The sodium pump
The key to the production of an electrical nerve impulse is the movement of ions through the cell membrane that forms the outer ‘wall’ of a neuron. Many years of research were devoted to finding out how this happens, culminating in the award of the 1963 Nobel Prize in physiology and medicine to two British scientists, Alan Hodgkin and Andrew Huxley, who finally unravelled the puzzle. Working with micro-electrodes implanted into nerve cells from the giant squid, they discovered the basic mechanism that has become known as the sodium pump. At rest, the potential across the cell membrane (the resting potential) derives mainly from the presence of potassium ions inside the cell and sodium ions outside. Then as a nerve impulse passes, the membrane’s permeability to sodium ions increases so that these ions flood into the cell, pushing potassium ions out. Once the impulse has passed, the pumping mechanism restores the ions to their former positions and concentrations, ready for the next impulse. This takes about a two-thousandth of a second, placing a maximum limit on the speed of nerve transmission of about 500 pulses per second. The ‘holes’ or channels through which the ions pass through the membrane are thought to be controlled by ‘gates’ which open and close at the appropriate times. The ‘door’ of the gates consists of a protein molecule which, during the resting phase, blocks the entrance. But a small electric current which just precedes the arrival of a nerve impulse makes the protein change shape, thus opening the door and letting ions through. Another protein, this time an enzyme, is thought to act as a carrier for the ions. It ‘picks up’ a sodium ion outside the cell and transports it through the gate; it then carries a potassium ion on the inside back out through the gate. It is interesting to contemplate that, as you read this web page, millions of ions are passing in and out of the cells along your optic nerve, carrying visual messages to your brain.
Although different neurons are required to perform specialized tasks within the nervous system, and differ accordingly in size and shape, they all have many features in common. The neuron is different from other body cells in having long, branch-like extensions of the cell body. These extend for varying distances from the cell body to make contact with other cells. Each neuron has a single axon which conducts electrical impulses from the cell body and makes contact with other cells. Axons can range in length from one hundredth part of a millimetre to more than a metre. Each neuron also has one or more branch-like extensions called dendrites which conduct electrical impulses towards the cell body.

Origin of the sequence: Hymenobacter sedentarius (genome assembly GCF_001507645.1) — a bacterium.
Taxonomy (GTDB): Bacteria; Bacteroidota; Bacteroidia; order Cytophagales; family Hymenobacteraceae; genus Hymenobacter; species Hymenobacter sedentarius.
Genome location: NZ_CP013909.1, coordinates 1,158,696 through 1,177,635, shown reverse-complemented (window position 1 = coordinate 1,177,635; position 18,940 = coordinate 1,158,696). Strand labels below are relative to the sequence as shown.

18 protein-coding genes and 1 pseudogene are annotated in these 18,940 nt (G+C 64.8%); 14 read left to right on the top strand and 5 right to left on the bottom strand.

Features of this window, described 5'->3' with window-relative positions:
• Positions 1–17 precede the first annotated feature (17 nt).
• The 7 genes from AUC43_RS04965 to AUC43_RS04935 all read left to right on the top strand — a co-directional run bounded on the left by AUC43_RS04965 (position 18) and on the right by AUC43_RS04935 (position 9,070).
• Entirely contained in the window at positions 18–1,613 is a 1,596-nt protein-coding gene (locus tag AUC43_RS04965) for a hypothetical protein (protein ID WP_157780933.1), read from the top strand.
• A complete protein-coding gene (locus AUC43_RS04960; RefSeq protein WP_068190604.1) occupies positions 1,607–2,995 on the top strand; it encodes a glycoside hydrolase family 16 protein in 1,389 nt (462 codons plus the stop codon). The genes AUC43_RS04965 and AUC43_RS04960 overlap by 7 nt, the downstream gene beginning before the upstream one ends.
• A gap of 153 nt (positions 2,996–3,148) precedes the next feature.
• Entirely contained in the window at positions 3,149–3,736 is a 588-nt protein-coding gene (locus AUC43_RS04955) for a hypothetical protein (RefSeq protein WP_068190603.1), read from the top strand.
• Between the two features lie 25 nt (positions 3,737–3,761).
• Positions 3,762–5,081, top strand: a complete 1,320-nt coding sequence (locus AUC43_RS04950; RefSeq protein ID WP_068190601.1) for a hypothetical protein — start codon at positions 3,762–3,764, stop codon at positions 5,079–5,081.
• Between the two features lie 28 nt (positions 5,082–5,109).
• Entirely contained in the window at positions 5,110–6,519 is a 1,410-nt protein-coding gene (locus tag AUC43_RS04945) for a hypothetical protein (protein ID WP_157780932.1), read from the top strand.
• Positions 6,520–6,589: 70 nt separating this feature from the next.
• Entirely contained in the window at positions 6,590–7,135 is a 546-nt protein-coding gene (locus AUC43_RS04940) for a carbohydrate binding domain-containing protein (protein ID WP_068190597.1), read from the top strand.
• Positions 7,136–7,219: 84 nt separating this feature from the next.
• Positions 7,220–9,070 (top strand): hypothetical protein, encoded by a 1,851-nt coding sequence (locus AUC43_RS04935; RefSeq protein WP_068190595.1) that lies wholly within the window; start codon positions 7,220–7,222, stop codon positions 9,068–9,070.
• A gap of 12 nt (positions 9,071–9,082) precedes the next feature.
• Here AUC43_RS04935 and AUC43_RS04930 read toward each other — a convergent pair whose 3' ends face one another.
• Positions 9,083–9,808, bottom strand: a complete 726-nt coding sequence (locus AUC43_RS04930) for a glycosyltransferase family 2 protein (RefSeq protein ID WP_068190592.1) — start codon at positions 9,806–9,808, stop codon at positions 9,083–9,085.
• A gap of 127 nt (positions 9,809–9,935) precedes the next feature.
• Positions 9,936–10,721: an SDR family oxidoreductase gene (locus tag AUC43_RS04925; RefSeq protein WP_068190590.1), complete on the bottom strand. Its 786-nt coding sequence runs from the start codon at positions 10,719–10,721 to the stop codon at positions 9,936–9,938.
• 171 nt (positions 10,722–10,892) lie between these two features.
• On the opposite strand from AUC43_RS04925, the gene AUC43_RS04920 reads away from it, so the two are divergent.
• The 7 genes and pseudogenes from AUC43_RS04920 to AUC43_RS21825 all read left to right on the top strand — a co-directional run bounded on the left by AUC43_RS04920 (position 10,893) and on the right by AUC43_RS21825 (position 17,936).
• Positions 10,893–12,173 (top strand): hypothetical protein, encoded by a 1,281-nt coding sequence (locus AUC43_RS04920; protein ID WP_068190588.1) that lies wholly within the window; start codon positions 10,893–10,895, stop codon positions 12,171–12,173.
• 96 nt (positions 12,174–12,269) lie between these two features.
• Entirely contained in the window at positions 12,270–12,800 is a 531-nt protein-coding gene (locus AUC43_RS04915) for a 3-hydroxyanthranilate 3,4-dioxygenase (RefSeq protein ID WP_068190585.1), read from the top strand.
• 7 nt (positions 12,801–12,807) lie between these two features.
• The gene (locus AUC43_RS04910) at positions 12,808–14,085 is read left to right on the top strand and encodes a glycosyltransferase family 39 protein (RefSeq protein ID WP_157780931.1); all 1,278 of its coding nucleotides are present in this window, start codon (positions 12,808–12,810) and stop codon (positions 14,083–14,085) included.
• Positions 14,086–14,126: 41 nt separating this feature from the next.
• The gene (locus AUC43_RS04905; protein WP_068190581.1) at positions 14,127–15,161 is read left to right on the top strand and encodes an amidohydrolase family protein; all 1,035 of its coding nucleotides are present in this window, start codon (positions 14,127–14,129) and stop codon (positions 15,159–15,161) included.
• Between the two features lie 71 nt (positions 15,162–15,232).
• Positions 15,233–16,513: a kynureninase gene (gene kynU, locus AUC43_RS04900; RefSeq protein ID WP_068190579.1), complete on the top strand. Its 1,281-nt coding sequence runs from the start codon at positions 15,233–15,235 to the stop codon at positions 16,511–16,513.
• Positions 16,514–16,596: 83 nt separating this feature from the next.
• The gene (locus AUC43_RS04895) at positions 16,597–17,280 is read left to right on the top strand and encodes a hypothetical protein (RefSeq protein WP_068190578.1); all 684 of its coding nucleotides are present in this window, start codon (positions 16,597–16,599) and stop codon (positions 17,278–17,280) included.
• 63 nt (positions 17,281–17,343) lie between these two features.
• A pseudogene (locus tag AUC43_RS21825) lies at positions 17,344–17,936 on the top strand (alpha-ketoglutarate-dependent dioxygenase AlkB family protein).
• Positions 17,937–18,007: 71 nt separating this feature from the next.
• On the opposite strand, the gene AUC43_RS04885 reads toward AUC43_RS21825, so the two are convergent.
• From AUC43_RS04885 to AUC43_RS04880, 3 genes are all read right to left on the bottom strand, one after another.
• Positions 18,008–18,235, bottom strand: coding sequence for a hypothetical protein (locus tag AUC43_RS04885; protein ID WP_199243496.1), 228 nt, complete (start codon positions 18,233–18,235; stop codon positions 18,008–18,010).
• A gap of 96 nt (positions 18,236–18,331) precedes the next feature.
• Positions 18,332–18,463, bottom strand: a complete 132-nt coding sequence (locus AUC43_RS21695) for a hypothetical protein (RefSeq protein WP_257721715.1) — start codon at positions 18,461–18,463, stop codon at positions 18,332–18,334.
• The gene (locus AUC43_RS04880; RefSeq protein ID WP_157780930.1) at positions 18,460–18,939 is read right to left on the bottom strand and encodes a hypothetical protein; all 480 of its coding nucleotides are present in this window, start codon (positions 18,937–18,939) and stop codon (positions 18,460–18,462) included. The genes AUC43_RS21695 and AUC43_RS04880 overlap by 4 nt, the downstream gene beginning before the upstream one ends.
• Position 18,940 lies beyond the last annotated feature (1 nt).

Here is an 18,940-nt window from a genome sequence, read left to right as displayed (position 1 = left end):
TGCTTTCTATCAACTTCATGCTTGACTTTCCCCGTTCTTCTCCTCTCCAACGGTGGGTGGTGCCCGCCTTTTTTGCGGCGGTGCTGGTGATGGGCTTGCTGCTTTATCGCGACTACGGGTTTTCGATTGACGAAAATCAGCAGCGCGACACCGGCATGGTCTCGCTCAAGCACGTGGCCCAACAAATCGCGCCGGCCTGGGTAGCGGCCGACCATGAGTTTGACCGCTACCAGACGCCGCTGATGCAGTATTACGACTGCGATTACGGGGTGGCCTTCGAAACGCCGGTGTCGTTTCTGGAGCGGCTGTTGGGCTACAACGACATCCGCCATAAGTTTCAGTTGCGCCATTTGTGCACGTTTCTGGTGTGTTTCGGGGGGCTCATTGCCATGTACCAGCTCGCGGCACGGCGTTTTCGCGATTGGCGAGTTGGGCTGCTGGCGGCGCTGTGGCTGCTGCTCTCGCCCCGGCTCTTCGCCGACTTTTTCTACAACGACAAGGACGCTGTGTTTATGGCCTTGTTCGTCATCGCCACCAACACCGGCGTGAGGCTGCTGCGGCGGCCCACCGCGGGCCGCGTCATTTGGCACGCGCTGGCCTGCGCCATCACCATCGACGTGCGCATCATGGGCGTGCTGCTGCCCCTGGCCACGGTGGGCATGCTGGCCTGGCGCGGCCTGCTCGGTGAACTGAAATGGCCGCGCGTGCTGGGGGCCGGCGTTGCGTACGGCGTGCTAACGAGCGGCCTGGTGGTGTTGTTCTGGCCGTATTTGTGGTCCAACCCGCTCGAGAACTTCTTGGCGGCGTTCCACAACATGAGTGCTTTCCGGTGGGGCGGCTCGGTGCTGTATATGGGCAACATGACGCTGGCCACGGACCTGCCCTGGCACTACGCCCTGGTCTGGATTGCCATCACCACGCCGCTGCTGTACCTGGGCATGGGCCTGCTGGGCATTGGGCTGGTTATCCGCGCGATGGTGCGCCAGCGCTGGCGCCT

Neurons are subdivided into three groups. A unipolar neuron has a single filament giving rise to an axon and a dendrite; a bipolar neuron has a single axon and dendrite arising from opposite sides of the cell body; and the multi-polar neuron has a single axon arising on the opposite side of the cell body from two or more dendrites. Unipolar and bipolar neurons are specially adapted to carry sensory information from the periphery of the body, the reason why they are called receptor neurons, and their axons make contact with other neurons within the nervous system. While the unipolar and bipolar receptor neurons bring information into the nervous system, multi-polar neurons are responsible for the onward transmission of information within the nervous system, and for carrying instructions back to the periphery of the body. Neurons that relay information within the nervous system are known as interneurons, whereas neurons which carry instructions to the muscles and glands are called effector neurons. The greater the number of dendrites arising from a neuron, the greater surface area it presents for axons of other neurons to make contact with it. Axons may branch along their course, and each branch finally divides into a number of finer branches which make contact with other cells. This arrangement of interconnecting neurons provides the basis for a communications system of vast complexity.